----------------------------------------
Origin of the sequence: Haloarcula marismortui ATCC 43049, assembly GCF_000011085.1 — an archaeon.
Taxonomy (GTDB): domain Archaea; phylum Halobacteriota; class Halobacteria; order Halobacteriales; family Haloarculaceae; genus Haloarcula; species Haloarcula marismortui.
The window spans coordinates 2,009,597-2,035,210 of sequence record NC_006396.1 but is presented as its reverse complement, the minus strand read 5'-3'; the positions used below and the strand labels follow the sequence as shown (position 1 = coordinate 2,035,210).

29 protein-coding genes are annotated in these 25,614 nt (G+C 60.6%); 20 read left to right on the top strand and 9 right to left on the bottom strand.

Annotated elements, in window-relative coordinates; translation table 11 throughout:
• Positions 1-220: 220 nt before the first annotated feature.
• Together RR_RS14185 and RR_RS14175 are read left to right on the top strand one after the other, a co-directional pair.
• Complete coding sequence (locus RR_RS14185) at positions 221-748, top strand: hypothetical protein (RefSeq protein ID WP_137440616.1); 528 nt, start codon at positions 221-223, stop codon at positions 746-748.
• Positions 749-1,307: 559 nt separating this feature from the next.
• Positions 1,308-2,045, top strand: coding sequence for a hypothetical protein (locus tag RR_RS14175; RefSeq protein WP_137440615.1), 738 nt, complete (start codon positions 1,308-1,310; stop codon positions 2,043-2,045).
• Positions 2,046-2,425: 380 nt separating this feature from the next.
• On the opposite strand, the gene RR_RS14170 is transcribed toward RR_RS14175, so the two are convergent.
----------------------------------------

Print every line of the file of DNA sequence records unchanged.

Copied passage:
Origin of the sequence: Haloarcula marismortui ATCC 43049, assembly GCF_000011085.1 — an archaeon.
Taxonomy (GTDB): domain Archaea; phylum Halobacteriota; class Halobacteria; order Halobacteriales; family Haloarculaceae; genus Haloarcula; species Haloarcula marismortui.
The window spans coordinates 2,009,597-2,035,210 of sequence record NC_006396.1 but is presented as its reverse complement, the minus strand read 5'-3'; the positions used below and the strand labels follow the sequence as shown (position 1 = coordinate 2,035,210).

29 protein-coding genes are annotated in these 25,614 nt (G+C 60.6%); 20 read left to right on the top strand and 9 right to left on the bottom strand.

Annotated elements, in window-relative coordinates; translation table 11 throughout:
• Positions 1-220: 220 nt before the first annotated feature.
• Together RR_RS14185 and RR_RS14175 are read left to right on the top strand one after the other, a co-directional pair.
• Complete coding sequence (locus RR_RS14185) at positions 221-748, top strand: hypothetical protein (RefSeq protein ID WP_137440616.1); 528 nt, start codon at positions 221-223, stop codon at positions 746-748.
• Positions 749-1,307: 559 nt separating this feature from the next.
• Positions 1,308-2,045, top strand: coding sequence for a hypothetical protein (locus tag RR_RS14175; RefSeq protein WP_137440615.1), 738 nt, complete (start codon positions 1,308-1,310; stop codon positions 2,043-2,045).
• Positions 2,046-2,425: 380 nt separating this feature from the next.
• On the opposite strand, the gene RR_RS14170 is transcribed toward RR_RS14175, so the two are convergent.